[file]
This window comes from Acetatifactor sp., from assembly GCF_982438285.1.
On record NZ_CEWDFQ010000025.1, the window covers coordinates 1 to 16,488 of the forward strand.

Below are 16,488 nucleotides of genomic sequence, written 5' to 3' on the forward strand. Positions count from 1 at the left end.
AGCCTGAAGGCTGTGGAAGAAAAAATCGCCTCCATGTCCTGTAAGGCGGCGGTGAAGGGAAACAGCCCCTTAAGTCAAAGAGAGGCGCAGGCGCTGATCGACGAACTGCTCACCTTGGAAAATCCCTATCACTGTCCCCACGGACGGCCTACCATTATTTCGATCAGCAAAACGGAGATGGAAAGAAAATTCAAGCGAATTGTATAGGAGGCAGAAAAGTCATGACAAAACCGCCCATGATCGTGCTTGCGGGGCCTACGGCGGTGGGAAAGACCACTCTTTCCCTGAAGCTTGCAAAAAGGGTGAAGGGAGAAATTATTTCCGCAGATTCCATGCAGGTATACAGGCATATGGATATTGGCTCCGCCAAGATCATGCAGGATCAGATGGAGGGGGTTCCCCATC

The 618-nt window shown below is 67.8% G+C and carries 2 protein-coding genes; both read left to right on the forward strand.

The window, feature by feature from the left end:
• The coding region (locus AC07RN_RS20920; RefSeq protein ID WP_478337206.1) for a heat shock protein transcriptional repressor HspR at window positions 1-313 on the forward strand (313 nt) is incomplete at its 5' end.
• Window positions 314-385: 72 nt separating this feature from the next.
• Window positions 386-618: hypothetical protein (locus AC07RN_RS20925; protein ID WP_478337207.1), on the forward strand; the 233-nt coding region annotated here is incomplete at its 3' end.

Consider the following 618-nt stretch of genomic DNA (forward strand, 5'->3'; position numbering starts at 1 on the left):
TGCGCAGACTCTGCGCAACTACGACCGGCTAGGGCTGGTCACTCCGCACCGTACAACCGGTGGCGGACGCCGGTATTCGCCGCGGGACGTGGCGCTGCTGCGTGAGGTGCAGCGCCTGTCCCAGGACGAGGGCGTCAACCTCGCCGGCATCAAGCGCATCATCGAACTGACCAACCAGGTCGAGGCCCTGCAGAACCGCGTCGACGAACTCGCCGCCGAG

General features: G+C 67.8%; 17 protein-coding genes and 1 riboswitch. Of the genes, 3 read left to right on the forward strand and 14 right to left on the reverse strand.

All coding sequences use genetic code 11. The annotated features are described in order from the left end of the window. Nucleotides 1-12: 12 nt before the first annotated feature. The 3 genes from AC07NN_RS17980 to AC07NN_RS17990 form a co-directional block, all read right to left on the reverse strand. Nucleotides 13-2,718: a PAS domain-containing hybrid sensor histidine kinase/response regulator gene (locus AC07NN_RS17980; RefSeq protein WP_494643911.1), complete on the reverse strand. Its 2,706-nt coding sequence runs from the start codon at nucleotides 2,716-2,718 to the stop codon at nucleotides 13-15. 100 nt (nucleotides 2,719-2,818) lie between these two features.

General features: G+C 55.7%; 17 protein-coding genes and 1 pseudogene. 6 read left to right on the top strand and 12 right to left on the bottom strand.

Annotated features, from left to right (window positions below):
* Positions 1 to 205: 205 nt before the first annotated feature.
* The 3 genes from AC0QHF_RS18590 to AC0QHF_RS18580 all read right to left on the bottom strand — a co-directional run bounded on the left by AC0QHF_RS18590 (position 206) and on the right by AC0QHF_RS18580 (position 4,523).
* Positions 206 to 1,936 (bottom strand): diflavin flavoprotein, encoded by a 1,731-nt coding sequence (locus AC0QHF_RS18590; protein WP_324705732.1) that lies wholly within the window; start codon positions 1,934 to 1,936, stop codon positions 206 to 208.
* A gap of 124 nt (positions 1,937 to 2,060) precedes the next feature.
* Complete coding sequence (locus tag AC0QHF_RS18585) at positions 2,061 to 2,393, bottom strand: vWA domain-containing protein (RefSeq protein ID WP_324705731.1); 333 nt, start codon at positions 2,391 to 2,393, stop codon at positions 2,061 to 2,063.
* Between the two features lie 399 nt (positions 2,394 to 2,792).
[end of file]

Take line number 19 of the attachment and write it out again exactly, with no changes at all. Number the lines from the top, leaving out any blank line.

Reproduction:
* A gap of 124 nt (positions 1,937 to 2,060) precedes the next feature.